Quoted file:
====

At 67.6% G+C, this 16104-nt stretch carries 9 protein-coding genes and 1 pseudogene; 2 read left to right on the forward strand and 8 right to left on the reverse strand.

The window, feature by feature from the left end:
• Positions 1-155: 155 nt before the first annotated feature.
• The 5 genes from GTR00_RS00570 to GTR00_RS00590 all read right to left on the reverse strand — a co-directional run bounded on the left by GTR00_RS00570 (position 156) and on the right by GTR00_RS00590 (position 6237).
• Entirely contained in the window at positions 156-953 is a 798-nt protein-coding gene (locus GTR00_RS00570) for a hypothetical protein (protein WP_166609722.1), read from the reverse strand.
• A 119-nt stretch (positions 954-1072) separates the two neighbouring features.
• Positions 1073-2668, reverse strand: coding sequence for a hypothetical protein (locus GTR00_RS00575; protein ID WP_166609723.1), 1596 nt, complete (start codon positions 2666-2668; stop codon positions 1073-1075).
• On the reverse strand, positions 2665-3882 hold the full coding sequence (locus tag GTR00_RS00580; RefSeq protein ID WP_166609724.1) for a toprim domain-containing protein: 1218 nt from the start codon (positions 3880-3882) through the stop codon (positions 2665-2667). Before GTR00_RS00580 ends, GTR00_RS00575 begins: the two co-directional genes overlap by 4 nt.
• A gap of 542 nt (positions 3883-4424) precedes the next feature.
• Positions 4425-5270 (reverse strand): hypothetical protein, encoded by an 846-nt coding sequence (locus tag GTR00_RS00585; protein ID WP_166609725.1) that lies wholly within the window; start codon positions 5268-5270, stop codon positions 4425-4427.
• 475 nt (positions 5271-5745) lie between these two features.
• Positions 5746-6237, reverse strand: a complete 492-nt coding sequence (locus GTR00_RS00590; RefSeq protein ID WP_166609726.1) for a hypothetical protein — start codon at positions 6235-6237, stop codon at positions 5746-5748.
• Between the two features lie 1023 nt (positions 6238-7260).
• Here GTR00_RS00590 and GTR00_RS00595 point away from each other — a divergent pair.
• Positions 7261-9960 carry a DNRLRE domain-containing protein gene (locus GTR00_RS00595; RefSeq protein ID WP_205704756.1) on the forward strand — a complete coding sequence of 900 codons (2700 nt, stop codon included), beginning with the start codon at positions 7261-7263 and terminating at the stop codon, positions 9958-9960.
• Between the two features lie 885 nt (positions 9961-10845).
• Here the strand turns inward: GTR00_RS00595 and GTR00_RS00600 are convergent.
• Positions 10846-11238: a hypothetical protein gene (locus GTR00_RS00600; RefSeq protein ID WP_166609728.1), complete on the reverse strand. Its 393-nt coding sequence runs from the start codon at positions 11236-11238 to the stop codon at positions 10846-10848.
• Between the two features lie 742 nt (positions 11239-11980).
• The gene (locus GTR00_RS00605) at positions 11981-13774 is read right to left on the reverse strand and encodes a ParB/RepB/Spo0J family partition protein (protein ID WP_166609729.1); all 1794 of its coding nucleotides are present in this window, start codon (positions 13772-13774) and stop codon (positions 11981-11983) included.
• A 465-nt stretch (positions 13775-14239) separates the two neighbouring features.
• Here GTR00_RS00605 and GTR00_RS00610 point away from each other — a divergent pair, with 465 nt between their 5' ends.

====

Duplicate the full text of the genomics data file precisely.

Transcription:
At 67.6% G+C, this 16104-nt stretch carries 9 protein-coding genes and 1 pseudogene; 2 read left to right on the forward strand and 8 right to left on the reverse strand.

The window, feature by feature from the left end:
• Positions 1-155: 155 nt before the first annotated feature.
• The 5 genes from GTR00_RS00570 to GTR00_RS00590 all read right to left on the reverse strand — a co-directional run bounded on the left by GTR00_RS00570 (position 156) and on the right by GTR00_RS00590 (position 6237).
• Entirely contained in the window at positions 156-953 is a 798-nt protein-coding gene (locus GTR00_RS00570) for a hypothetical protein (protein WP_166609722.1), read from the reverse strand.
• A 119-nt stretch (positions 954-1072) separates the two neighbouring features.
• Positions 1073-2668, reverse strand: coding sequence for a hypothetical protein (locus GTR00_RS00575; protein ID WP_166609723.1), 1596 nt, complete (start codon positions 2666-2668; stop codon positions 1073-1075).
• On the reverse strand, positions 2665-3882 hold the full coding sequence (locus tag GTR00_RS00580; RefSeq protein ID WP_166609724.1) for a toprim domain-containing protein: 1218 nt from the start codon (positions 3880-3882) through the stop codon (positions 2665-2667). Before GTR00_RS00580 ends, GTR00_RS00575 begins: the two co-directional genes overlap by 4 nt.
• A gap of 542 nt (positions 3883-4424) precedes the next feature.
• Positions 4425-5270 (reverse strand): hypothetical protein, encoded by an 846-nt coding sequence (locus tag GTR00_RS00585; protein ID WP_166609725.1) that lies wholly within the window; start codon positions 5268-5270, stop codon positions 4425-4427.
• 475 nt (positions 5271-5745) lie between these two features.
• Positions 5746-6237, reverse strand: a complete 492-nt coding sequence (locus GTR00_RS00590; RefSeq protein ID WP_166609726.1) for a hypothetical protein — start codon at positions 6235-6237, stop codon at positions 5746-5748.
• Between the two features lie 1023 nt (positions 6238-7260).
• Here GTR00_RS00590 and GTR00_RS00595 point away from each other — a divergent pair.
• Positions 7261-9960 carry a DNRLRE domain-containing protein gene (locus GTR00_RS00595; RefSeq protein ID WP_205704756.1) on the forward strand — a complete coding sequence of 900 codons (2700 nt, stop codon included), beginning with the start codon at positions 7261-7263 and terminating at the stop codon, positions 9958-9960.
• Between the two features lie 885 nt (positions 9961-10845).
• Here the strand turns inward: GTR00_RS00595 and GTR00_RS00600 are convergent.
• Positions 10846-11238: a hypothetical protein gene (locus GTR00_RS00600; RefSeq protein ID WP_166609728.1), complete on the reverse strand. Its 393-nt coding sequence runs from the start codon at positions 11236-11238 to the stop codon at positions 10846-10848.
• Between the two features lie 742 nt (positions 11239-11980).
• The gene (locus GTR00_RS00605) at positions 11981-13774 is read right to left on the reverse strand and encodes a ParB/RepB/Spo0J family partition protein (protein ID WP_166609729.1); all 1794 of its coding nucleotides are present in this window, start codon (positions 13772-13774) and stop codon (positions 11981-11983) included.
• A 465-nt stretch (positions 13775-14239) separates the two neighbouring features.
• Here GTR00_RS00605 and GTR00_RS00610 point away from each other — a divergent pair, with 465 nt between their 5' ends.